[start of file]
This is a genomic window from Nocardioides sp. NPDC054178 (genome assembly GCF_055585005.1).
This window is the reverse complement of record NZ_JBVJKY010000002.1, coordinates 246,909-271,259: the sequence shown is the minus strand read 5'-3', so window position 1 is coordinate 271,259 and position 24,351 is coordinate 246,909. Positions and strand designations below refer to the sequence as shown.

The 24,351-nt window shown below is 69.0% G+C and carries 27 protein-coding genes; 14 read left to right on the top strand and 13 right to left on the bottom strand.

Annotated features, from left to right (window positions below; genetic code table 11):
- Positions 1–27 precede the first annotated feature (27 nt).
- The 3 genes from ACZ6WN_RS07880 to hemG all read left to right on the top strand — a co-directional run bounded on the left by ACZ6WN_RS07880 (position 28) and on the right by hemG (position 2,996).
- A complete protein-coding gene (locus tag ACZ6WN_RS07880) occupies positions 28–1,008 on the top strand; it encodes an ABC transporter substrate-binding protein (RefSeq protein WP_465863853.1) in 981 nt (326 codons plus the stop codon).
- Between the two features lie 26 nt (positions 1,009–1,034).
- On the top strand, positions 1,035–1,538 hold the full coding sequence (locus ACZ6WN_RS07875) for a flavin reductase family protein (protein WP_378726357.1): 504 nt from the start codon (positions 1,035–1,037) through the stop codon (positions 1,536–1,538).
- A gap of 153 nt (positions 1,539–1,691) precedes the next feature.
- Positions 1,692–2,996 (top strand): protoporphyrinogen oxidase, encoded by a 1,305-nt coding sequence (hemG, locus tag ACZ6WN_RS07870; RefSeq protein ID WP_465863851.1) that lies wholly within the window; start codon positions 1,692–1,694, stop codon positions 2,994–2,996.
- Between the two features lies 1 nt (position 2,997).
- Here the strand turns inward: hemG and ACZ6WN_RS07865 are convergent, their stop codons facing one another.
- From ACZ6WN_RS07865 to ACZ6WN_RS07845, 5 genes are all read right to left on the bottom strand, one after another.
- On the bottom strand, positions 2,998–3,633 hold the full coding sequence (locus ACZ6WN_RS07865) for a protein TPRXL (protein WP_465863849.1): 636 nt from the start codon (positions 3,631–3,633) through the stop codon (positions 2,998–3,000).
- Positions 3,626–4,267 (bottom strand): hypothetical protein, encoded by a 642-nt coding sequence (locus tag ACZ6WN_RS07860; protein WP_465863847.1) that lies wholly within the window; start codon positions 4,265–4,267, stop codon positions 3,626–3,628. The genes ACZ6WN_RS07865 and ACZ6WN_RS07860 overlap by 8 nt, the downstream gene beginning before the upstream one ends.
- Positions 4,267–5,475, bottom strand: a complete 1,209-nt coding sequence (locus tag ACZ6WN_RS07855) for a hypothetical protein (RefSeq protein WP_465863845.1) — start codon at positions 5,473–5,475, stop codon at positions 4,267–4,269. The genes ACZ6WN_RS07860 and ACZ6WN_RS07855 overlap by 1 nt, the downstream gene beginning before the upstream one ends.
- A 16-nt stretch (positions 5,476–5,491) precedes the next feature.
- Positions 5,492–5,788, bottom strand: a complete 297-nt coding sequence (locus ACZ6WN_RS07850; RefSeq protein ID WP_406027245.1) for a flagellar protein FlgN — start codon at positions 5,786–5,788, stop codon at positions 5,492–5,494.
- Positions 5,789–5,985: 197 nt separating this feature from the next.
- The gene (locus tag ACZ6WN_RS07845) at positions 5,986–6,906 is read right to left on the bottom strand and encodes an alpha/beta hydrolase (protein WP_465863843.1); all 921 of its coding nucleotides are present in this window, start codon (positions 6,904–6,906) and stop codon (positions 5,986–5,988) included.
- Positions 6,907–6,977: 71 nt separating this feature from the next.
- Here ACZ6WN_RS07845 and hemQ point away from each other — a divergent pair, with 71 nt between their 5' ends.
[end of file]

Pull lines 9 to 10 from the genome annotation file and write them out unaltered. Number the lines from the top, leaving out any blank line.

- On the top strand, positions 1,035–1,538 hold the full coding sequence (locus ACZ6WN_RS07875) for a flavin reductase family protein (protein WP_378726357.1): 504 nt from the start codon (positions 1,035–1,037) through the stop codon (positions 1,536–1,538).
- A gap of 153 nt (positions 1,539–1,691) precedes the next feature.